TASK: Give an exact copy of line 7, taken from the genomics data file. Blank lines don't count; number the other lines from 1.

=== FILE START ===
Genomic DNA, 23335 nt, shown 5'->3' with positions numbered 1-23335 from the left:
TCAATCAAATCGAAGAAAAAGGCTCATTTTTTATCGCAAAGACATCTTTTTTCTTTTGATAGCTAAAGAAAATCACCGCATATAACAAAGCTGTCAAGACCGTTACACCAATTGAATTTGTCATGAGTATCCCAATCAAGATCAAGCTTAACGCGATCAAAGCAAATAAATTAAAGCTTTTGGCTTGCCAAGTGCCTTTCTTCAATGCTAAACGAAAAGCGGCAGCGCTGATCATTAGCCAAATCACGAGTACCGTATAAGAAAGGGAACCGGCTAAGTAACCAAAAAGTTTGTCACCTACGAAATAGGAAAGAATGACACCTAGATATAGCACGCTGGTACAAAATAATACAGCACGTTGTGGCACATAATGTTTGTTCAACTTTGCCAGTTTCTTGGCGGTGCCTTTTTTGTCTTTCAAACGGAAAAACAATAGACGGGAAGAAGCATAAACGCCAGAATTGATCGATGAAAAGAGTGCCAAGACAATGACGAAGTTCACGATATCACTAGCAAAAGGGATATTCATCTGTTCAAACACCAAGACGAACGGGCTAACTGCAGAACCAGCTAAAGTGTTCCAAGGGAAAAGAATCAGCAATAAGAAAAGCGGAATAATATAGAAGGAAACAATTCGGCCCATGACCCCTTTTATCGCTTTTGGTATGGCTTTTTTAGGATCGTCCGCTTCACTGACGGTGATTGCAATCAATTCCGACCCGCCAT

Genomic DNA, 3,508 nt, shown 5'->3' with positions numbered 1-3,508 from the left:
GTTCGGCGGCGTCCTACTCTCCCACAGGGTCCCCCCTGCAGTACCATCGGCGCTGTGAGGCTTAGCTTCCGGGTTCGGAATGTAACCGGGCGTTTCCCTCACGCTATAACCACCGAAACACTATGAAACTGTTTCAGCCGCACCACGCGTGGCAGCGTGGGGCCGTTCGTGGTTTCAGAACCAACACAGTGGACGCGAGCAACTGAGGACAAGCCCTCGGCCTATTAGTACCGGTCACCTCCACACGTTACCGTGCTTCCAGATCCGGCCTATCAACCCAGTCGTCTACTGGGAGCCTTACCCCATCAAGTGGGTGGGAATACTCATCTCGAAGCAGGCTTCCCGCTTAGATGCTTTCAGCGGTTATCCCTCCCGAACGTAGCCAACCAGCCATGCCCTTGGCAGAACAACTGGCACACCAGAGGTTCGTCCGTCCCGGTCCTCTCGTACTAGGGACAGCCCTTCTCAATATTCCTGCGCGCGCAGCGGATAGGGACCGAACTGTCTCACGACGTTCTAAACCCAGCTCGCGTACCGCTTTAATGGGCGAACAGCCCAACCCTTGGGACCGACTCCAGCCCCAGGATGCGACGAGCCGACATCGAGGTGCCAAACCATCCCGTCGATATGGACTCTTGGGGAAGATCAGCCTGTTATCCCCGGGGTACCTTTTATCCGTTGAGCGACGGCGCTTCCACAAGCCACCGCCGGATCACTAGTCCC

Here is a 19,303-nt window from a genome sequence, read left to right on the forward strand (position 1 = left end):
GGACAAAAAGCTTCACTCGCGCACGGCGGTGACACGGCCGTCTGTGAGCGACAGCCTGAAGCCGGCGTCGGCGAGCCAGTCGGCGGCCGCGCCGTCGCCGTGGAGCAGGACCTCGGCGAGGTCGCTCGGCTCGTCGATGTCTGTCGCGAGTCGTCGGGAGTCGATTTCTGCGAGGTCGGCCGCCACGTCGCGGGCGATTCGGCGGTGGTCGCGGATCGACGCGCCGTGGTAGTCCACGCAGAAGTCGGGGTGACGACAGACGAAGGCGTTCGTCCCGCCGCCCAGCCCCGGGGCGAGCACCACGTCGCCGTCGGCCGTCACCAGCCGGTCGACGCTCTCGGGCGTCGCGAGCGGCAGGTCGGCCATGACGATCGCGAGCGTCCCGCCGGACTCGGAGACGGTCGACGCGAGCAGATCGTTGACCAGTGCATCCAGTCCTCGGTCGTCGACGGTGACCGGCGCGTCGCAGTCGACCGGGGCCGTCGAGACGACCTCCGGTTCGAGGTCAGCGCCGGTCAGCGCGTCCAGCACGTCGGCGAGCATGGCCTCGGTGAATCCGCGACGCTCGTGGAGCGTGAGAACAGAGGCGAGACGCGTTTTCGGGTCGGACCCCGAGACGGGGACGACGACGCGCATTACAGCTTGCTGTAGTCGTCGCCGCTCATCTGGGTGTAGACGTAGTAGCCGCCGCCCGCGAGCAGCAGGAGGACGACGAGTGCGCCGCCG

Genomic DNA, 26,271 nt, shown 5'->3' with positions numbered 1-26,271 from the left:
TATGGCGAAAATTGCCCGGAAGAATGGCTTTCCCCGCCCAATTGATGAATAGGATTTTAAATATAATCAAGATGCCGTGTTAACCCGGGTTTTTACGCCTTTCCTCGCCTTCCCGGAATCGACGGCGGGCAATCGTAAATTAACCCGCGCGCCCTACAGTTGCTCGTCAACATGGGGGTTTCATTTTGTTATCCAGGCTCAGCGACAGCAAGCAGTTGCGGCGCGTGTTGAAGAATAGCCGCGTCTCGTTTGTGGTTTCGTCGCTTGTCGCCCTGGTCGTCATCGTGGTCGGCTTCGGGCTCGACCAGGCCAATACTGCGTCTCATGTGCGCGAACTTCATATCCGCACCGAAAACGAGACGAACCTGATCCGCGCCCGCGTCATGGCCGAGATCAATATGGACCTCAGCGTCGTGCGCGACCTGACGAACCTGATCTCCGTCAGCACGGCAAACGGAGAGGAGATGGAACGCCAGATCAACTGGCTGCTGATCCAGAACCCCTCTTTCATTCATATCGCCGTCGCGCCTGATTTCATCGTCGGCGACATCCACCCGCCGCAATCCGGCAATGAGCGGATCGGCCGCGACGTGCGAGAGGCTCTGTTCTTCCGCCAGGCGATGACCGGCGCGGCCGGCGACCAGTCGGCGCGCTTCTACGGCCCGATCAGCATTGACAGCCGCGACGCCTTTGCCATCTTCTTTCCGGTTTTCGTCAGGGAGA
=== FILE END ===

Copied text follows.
Genomic DNA, 26,271 nt, shown 5'->3' with positions numbered 1-26,271 from the left: